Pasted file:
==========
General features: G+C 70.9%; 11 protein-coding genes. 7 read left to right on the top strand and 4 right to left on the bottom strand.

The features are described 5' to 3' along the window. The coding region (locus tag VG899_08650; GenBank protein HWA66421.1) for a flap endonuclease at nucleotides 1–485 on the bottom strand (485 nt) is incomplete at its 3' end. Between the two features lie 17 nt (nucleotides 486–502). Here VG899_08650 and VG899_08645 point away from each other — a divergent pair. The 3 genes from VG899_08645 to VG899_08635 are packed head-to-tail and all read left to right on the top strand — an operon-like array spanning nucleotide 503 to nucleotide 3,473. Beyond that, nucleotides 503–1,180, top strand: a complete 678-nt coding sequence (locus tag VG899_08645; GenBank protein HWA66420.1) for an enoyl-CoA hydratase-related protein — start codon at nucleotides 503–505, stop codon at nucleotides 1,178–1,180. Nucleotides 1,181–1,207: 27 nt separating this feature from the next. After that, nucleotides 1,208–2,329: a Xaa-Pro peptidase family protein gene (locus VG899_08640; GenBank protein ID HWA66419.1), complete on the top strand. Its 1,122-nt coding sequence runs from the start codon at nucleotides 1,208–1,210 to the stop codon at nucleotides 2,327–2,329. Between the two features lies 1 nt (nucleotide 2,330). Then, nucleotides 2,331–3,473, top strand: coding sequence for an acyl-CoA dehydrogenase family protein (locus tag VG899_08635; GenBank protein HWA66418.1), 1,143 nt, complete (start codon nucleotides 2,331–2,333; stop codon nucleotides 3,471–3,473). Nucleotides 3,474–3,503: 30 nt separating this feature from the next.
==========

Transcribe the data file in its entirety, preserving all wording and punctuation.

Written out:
General features: G+C 70.9%; 11 protein-coding genes. 7 read left to right on the top strand and 4 right to left on the bottom strand.

The features are described 5' to 3' along the window. The coding region (locus tag VG899_08650; GenBank protein HWA66421.1) for a flap endonuclease at nucleotides 1–485 on the bottom strand (485 nt) is incomplete at its 3' end. Between the two features lie 17 nt (nucleotides 486–502). Here VG899_08650 and VG899_08645 point away from each other — a divergent pair. The 3 genes from VG899_08645 to VG899_08635 are packed head-to-tail and all read left to right on the top strand — an operon-like array spanning nucleotide 503 to nucleotide 3,473. Beyond that, nucleotides 503–1,180, top strand: a complete 678-nt coding sequence (locus tag VG899_08645; GenBank protein HWA66420.1) for an enoyl-CoA hydratase-related protein — start codon at nucleotides 503–505, stop codon at nucleotides 1,178–1,180. Nucleotides 1,181–1,207: 27 nt separating this feature from the next. After that, nucleotides 1,208–2,329: a Xaa-Pro peptidase family protein gene (locus VG899_08640; GenBank protein ID HWA66419.1), complete on the top strand. Its 1,122-nt coding sequence runs from the start codon at nucleotides 1,208–1,210 to the stop codon at nucleotides 2,327–2,329. Between the two features lies 1 nt (nucleotide 2,330). Then, nucleotides 2,331–3,473, top strand: coding sequence for an acyl-CoA dehydrogenase family protein (locus tag VG899_08635; GenBank protein HWA66418.1), 1,143 nt, complete (start codon nucleotides 2,331–2,333; stop codon nucleotides 3,471–3,473). Nucleotides 3,474–3,503: 30 nt separating this feature from the next.